Sept. 27, 1999); Favors v. Garrett, No. 06-cv-13487
(E.D. Mich. Aug. 31, 2006); Favors v. Curling, No.
10-cv-14966 (E.D. Mich. Dec. 27, 2010). Therefore, in the
opinion of the undersigned, Plaintiff has three strikes.
Plaintiff has three strikes, the undersigned must determine
whether Plaintiff meets the imminent danger exception to
proceed in forma pauperis. In his complaint,
Plaintiff alleges that he is in imminent danger of serious
physical injury because he is receiving an “inadequate
diet.” Plaintiff alleges that Defendants denied him
vegan meals that are required by his religion. In addition,
Plaintiff alleges that some of his meals were contaminated
with pork because Defendants did not properly separate pork
from other food. Plaintiff alleges that his inadequate diet
is causing fatigue, depression, a sleeping disorder,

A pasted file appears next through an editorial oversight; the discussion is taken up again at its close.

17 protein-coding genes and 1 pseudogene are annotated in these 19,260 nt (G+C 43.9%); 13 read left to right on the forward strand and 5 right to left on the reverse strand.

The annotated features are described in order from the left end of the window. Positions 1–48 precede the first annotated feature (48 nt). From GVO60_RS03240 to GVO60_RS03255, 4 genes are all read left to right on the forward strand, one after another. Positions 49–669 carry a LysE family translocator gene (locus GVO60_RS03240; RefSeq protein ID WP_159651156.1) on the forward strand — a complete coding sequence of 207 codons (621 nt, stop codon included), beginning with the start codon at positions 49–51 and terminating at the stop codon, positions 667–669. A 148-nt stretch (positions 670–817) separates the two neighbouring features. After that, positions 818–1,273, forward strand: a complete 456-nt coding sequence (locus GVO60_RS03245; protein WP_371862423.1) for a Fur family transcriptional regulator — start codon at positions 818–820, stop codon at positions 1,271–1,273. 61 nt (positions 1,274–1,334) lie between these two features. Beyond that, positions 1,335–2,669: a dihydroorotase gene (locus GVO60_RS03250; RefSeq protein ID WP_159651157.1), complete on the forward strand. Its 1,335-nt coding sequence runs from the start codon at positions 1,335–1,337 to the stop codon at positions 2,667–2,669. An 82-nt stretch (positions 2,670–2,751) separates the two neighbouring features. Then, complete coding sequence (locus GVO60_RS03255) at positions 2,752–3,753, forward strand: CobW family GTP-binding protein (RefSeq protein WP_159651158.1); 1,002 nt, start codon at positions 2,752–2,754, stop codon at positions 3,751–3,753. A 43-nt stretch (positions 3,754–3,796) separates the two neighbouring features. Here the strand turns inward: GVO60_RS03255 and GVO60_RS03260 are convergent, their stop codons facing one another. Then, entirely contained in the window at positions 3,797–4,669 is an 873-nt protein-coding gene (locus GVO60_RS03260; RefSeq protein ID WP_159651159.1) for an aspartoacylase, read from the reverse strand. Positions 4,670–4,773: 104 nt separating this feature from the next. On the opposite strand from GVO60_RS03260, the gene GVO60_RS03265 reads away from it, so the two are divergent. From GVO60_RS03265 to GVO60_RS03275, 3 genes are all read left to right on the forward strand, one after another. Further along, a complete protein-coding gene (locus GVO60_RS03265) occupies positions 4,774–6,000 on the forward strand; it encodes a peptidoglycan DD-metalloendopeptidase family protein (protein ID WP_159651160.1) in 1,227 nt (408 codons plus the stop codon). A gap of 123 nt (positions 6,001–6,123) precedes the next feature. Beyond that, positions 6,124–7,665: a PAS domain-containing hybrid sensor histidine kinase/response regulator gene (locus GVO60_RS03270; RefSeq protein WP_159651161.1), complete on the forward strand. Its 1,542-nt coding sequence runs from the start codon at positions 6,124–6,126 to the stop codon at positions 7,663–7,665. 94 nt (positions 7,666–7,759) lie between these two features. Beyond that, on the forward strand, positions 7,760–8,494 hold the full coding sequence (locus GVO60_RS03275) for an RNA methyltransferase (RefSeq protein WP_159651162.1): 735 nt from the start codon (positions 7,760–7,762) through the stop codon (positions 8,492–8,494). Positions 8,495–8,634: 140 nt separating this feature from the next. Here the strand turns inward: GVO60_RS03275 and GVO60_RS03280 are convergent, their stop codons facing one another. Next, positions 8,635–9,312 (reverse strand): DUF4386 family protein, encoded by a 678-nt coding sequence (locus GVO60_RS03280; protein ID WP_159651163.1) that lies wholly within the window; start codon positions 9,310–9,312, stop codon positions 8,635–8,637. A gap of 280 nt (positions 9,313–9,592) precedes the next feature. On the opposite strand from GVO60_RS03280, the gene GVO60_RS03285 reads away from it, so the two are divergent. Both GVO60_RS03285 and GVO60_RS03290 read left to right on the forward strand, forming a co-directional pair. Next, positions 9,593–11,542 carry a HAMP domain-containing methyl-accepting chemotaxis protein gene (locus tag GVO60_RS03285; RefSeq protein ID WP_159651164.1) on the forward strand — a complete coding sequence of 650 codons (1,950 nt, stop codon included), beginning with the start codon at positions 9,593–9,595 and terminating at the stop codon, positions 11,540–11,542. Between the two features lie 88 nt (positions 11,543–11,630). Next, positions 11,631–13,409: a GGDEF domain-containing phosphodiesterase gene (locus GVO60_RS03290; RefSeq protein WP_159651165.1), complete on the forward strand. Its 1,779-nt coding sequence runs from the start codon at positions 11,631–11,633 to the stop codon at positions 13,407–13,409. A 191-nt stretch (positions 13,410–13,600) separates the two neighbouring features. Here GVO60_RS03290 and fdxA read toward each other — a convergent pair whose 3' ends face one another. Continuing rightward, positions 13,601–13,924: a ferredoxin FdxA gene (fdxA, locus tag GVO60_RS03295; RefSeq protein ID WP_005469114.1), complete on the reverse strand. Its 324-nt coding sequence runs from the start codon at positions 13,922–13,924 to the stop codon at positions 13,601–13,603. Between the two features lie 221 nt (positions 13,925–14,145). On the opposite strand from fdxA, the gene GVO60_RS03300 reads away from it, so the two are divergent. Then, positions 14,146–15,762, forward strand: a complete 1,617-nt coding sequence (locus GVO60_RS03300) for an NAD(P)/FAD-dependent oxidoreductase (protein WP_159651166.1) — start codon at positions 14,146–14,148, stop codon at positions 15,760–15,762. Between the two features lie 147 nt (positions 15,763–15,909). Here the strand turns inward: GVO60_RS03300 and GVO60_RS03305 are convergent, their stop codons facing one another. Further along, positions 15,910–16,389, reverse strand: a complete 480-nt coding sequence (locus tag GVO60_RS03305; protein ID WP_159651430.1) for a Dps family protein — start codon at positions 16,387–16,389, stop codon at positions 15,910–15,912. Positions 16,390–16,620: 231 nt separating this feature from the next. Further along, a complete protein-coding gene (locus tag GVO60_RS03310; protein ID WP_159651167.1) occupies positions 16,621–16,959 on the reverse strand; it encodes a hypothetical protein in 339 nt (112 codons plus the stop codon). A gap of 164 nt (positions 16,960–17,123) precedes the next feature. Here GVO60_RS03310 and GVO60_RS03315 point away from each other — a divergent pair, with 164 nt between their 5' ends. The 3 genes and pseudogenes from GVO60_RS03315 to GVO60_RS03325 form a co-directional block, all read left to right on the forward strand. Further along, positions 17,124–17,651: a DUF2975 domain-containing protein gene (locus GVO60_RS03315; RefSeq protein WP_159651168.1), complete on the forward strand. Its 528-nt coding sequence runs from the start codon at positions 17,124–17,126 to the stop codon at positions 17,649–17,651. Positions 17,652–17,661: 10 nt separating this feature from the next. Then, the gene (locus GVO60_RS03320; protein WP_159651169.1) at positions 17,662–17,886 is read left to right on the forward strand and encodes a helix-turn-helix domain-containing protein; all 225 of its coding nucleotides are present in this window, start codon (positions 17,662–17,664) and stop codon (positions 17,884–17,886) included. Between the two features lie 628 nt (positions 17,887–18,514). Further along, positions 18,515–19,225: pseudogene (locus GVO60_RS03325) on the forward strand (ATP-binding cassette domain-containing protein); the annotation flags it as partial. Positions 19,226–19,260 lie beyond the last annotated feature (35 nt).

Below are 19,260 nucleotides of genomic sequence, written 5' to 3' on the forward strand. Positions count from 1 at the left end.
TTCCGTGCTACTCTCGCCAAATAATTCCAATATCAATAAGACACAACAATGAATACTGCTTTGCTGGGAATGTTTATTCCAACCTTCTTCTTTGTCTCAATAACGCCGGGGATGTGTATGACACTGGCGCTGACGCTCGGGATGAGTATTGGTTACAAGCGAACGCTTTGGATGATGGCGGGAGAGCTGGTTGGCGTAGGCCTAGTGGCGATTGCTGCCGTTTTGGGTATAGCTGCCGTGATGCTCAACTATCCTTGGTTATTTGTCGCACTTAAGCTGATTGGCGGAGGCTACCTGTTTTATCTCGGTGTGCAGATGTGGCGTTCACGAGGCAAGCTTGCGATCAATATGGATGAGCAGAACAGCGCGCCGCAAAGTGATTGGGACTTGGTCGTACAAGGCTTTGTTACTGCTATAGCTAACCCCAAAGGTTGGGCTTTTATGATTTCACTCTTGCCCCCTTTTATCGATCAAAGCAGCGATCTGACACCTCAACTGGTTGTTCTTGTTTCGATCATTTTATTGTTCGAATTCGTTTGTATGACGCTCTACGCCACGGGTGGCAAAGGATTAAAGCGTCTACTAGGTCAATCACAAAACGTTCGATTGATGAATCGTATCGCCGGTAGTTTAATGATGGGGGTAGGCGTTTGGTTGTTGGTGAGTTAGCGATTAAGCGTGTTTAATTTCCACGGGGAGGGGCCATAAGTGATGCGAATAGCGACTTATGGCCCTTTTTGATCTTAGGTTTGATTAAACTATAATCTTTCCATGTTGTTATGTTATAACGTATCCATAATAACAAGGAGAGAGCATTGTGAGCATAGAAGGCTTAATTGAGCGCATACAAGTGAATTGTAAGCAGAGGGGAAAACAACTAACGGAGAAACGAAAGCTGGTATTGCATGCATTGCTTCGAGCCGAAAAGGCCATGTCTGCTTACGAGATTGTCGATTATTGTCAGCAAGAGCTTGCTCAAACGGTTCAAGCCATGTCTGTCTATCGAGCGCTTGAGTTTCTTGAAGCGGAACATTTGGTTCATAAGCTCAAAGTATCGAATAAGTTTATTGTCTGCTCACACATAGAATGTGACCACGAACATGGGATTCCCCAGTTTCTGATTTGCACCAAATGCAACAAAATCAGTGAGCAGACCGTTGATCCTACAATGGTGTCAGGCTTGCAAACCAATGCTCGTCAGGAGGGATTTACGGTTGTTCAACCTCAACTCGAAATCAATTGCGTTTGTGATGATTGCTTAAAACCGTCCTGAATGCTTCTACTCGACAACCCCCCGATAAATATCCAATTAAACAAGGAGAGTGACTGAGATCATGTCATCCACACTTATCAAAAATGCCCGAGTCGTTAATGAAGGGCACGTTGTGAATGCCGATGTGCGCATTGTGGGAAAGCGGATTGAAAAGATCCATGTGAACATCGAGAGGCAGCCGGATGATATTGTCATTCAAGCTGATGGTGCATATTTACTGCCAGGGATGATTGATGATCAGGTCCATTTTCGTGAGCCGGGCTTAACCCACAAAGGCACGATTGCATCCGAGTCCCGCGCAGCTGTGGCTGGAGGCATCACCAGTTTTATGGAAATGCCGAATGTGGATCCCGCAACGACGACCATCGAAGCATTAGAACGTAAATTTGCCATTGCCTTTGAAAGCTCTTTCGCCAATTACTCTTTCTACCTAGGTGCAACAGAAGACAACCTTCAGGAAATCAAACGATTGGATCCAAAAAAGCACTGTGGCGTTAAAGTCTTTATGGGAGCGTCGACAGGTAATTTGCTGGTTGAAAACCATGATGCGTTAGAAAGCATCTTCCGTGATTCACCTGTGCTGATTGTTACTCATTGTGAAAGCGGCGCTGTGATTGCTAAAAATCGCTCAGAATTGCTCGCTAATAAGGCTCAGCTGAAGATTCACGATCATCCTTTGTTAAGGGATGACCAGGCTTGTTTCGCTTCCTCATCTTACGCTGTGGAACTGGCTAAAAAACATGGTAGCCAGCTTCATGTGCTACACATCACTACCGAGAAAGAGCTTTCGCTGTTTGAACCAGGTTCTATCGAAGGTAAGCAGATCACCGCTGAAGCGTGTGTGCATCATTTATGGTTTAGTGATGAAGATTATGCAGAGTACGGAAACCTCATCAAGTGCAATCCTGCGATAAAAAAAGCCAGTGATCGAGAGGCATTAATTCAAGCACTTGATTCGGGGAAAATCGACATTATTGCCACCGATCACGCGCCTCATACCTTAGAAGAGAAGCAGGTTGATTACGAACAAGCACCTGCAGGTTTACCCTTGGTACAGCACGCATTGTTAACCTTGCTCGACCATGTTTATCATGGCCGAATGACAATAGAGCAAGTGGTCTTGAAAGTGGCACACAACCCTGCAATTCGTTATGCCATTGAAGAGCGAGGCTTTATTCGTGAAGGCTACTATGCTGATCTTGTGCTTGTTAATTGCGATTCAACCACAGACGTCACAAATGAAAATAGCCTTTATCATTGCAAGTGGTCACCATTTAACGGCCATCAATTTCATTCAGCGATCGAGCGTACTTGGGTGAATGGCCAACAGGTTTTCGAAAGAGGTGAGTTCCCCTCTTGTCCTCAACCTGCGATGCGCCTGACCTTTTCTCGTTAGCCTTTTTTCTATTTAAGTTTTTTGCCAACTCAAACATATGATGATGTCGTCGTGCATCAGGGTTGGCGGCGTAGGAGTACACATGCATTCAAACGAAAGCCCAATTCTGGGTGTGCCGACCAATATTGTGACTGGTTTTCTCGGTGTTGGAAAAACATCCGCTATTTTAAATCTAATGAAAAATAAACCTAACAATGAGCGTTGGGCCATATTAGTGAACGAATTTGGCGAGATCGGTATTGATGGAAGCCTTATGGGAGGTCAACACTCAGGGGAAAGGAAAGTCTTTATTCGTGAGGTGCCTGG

dizziness, weight loss, anxiety, severe hunger pain, and
stomach pain. In his response brief, Plaintiff further
alleges that he is allergic to soy and that he is being
forced to eat undercooked beans and undercooked bean
opinion of the undersigned, Plaintiff's allegations do
not fall within the imminent danger exception to the
three-strikes rule. Plaintiff's allegations that he was
receiving an inadequate diet are conclusory. Plaintiff does
not allege any facts showing what his actual diet entailed at
the time he filed his complaint. Plaintiff simply states that
he was denied vegan meals and that sometimes his meals were
contaminated with pork. These facts do not establish that
Plaintiff was provided with an inadequate diet. In addition,
assuming Plaintiff does not eat his meals that are
“contaminated” with pork, Plaintiff has